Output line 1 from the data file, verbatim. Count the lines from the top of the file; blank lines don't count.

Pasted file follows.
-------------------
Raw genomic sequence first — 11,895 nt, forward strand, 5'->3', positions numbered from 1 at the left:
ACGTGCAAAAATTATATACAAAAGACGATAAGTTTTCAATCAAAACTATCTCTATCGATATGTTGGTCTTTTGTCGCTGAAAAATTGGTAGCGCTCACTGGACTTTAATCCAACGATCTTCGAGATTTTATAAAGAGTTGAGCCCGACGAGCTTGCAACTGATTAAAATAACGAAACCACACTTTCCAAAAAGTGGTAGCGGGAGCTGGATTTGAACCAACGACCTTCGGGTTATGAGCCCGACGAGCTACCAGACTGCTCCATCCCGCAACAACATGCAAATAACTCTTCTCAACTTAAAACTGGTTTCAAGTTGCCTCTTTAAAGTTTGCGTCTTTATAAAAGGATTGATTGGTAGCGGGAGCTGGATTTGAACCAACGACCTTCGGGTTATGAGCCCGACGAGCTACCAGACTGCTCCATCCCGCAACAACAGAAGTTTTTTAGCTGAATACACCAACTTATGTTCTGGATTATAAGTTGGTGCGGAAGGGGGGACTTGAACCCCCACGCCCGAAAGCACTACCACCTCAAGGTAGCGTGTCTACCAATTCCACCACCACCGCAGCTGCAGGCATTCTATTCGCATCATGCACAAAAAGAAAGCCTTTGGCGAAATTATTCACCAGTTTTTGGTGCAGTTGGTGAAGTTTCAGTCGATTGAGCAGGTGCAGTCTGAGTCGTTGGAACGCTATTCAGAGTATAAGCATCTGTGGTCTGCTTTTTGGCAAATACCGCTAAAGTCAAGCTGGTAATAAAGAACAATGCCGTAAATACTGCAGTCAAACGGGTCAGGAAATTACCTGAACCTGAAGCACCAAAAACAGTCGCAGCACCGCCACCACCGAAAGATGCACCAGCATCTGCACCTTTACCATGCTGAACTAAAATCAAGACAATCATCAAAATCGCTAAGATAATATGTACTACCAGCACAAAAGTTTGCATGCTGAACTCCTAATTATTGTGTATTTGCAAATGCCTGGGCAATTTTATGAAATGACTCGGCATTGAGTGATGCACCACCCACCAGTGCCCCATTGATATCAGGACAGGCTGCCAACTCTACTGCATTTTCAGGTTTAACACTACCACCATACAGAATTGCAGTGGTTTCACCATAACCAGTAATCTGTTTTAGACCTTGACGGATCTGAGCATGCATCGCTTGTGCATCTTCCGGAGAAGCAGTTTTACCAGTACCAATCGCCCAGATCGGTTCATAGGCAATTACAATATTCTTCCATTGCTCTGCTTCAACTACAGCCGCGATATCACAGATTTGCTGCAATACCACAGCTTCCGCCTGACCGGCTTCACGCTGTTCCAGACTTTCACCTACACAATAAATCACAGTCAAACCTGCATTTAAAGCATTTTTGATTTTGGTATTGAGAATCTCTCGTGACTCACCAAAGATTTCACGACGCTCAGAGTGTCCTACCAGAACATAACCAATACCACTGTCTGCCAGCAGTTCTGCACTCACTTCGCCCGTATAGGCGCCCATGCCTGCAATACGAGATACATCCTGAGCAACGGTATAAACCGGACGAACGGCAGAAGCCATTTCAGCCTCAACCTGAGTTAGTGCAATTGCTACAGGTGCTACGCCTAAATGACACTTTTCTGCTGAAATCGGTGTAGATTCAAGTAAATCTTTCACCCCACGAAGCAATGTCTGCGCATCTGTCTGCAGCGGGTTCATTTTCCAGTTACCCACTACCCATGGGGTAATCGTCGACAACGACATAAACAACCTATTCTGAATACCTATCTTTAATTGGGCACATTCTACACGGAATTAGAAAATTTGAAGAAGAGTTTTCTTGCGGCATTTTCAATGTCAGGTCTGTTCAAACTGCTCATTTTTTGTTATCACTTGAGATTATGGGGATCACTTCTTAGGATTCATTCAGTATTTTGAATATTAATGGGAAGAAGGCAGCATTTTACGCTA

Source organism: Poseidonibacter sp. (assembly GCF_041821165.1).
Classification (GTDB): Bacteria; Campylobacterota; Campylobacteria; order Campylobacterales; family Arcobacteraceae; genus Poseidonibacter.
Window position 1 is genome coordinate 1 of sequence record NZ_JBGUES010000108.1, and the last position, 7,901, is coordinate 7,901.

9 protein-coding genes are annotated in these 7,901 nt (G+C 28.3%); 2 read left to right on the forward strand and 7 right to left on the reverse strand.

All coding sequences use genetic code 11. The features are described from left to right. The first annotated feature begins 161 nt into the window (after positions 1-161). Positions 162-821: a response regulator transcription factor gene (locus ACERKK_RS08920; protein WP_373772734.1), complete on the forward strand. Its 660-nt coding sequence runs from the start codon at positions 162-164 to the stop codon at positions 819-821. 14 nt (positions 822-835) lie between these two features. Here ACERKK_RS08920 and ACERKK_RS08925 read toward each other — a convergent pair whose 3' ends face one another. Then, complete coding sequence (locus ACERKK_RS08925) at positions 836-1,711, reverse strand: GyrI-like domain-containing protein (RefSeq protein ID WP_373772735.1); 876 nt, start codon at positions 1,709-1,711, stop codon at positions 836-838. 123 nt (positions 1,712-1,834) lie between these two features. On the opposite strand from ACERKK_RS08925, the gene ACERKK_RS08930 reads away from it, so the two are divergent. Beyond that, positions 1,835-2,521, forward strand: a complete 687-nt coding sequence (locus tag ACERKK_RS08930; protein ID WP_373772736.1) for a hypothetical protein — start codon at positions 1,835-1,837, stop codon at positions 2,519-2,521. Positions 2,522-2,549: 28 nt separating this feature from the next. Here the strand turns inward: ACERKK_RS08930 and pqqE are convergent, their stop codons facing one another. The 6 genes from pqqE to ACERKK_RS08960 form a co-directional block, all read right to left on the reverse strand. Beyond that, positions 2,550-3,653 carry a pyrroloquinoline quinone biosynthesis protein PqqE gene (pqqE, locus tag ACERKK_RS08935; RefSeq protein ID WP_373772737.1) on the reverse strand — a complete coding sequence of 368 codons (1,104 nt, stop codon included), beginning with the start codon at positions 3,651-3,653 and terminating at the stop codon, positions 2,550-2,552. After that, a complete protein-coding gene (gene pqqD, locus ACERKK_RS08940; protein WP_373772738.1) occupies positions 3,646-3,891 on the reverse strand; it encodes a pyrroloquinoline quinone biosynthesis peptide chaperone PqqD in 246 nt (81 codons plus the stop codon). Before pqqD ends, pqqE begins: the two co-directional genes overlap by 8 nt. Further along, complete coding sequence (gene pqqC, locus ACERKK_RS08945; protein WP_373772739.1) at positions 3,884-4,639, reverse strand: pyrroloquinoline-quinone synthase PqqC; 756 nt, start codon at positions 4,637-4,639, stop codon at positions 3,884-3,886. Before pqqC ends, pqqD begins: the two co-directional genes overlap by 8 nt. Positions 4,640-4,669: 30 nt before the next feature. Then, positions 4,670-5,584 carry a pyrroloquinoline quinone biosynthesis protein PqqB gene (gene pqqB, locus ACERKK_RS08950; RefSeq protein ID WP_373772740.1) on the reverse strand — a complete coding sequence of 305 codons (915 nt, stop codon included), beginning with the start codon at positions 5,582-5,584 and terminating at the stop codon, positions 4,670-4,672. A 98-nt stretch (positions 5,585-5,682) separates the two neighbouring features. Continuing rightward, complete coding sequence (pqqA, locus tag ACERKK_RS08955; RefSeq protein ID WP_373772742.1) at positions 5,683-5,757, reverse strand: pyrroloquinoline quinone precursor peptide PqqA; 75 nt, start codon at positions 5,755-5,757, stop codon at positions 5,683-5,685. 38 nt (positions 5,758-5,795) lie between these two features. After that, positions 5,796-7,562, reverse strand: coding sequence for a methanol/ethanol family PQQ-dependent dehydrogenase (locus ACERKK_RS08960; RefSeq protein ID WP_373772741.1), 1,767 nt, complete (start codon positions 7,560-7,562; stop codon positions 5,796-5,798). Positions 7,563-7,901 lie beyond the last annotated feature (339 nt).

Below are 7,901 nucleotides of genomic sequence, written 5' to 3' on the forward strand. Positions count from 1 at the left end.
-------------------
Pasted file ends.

Raw genomic sequence first — 11,895 nt, forward strand, 5'->3', positions numbered from 1 at the left: